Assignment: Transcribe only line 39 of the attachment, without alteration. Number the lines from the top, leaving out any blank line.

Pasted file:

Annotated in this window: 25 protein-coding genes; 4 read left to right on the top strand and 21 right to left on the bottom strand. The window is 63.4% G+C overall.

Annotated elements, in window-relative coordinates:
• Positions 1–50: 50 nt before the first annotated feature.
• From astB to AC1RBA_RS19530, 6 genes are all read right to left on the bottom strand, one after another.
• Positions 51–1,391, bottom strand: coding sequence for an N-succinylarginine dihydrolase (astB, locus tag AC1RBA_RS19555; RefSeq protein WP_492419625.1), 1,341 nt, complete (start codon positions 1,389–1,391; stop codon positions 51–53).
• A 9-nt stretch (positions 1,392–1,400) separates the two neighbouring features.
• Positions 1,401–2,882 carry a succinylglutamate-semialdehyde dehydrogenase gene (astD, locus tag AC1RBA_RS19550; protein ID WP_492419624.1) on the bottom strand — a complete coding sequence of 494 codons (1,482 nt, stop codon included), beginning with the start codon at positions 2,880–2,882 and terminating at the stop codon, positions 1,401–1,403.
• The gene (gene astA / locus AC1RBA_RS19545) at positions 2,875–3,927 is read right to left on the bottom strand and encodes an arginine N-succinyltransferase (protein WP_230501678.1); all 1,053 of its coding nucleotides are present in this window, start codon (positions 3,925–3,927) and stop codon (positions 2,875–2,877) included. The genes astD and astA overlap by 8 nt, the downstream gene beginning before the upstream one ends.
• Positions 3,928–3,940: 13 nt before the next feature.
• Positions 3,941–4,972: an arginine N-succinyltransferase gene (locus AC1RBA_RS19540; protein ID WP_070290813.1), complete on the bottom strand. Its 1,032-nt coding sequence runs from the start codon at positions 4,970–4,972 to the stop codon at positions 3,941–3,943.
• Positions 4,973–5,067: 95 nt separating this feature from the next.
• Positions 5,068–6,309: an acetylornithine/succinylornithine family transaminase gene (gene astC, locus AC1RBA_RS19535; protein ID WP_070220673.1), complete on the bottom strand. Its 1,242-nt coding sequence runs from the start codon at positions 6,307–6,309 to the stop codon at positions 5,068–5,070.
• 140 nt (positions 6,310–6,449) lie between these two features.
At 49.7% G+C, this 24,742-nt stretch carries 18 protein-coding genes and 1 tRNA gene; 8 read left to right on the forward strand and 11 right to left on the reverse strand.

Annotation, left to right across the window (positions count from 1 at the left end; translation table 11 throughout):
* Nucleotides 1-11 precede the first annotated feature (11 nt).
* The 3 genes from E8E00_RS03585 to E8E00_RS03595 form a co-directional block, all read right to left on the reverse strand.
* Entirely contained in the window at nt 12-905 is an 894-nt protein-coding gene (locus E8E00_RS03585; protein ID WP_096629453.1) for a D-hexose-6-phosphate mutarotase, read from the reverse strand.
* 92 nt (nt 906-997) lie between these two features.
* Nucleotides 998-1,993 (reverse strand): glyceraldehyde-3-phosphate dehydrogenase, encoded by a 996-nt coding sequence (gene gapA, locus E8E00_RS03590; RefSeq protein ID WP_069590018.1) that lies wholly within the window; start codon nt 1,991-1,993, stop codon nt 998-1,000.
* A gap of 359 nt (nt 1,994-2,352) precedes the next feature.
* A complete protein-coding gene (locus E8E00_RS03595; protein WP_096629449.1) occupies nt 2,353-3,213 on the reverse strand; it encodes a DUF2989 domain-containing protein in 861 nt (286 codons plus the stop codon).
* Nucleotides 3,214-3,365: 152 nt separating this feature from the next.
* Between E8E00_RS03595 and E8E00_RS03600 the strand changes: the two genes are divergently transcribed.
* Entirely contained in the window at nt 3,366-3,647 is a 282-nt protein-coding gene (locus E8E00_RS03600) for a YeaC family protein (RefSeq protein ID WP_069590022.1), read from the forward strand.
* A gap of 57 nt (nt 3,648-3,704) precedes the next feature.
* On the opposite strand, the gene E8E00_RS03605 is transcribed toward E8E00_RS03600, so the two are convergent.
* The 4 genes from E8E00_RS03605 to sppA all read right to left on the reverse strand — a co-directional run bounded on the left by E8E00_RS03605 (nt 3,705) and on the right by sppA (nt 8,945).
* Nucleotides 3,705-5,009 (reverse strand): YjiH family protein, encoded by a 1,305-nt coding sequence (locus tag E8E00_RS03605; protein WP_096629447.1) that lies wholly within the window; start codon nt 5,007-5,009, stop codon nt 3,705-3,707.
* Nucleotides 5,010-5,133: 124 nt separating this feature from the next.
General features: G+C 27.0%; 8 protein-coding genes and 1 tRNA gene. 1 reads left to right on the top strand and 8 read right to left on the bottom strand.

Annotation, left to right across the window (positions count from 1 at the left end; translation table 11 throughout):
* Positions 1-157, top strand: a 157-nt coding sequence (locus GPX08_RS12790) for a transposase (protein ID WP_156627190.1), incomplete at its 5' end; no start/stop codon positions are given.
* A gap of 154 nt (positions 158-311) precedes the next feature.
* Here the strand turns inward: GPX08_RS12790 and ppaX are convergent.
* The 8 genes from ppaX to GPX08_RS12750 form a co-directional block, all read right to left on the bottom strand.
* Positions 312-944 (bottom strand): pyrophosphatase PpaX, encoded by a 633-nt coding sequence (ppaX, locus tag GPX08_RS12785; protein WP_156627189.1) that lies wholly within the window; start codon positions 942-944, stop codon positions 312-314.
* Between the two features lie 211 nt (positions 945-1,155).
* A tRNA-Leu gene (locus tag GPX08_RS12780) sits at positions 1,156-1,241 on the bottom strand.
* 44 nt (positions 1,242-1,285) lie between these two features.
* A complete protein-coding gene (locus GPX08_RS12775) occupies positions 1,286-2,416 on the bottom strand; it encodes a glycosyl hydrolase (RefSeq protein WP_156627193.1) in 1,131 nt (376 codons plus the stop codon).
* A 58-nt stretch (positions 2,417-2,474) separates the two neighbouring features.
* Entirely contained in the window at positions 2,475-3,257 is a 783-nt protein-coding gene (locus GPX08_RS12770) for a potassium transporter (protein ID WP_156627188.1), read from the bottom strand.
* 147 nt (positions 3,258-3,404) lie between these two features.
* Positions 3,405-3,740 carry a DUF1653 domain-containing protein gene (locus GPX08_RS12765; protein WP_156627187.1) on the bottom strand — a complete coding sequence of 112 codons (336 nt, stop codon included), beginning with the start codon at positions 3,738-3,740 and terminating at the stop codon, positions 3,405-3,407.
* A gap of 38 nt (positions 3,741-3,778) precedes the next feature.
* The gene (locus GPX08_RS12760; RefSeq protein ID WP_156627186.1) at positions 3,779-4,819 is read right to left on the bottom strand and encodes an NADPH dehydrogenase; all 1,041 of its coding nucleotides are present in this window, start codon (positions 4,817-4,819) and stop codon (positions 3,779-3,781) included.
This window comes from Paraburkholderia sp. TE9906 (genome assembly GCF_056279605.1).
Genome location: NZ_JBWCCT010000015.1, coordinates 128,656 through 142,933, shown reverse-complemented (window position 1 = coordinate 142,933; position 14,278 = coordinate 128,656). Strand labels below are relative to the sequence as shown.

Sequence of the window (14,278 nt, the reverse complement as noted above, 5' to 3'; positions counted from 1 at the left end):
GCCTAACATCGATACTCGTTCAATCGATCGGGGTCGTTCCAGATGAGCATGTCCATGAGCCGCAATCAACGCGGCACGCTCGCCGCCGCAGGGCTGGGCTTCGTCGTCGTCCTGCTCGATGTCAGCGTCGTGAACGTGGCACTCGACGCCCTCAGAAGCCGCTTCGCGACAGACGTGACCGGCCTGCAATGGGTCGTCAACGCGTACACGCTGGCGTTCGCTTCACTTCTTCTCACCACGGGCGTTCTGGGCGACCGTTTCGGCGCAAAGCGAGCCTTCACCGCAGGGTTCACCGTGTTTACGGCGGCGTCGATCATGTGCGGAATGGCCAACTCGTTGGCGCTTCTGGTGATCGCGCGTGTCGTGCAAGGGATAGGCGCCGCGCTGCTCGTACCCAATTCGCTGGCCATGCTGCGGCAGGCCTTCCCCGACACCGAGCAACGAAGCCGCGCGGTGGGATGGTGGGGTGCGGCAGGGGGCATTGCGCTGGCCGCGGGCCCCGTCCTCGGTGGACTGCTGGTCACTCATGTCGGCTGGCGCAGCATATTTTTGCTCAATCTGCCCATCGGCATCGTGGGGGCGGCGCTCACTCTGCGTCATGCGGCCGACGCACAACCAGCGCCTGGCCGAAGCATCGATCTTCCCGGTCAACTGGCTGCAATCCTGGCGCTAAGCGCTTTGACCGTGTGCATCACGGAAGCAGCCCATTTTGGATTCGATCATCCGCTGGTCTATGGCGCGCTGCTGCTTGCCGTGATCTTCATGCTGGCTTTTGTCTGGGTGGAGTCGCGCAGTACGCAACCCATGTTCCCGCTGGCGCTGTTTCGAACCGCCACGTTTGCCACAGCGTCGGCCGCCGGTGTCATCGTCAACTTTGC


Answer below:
* A tRNA-Leu gene (locus tag GPX08_RS12780) sits at positions 1,156-1,241 on the bottom strand.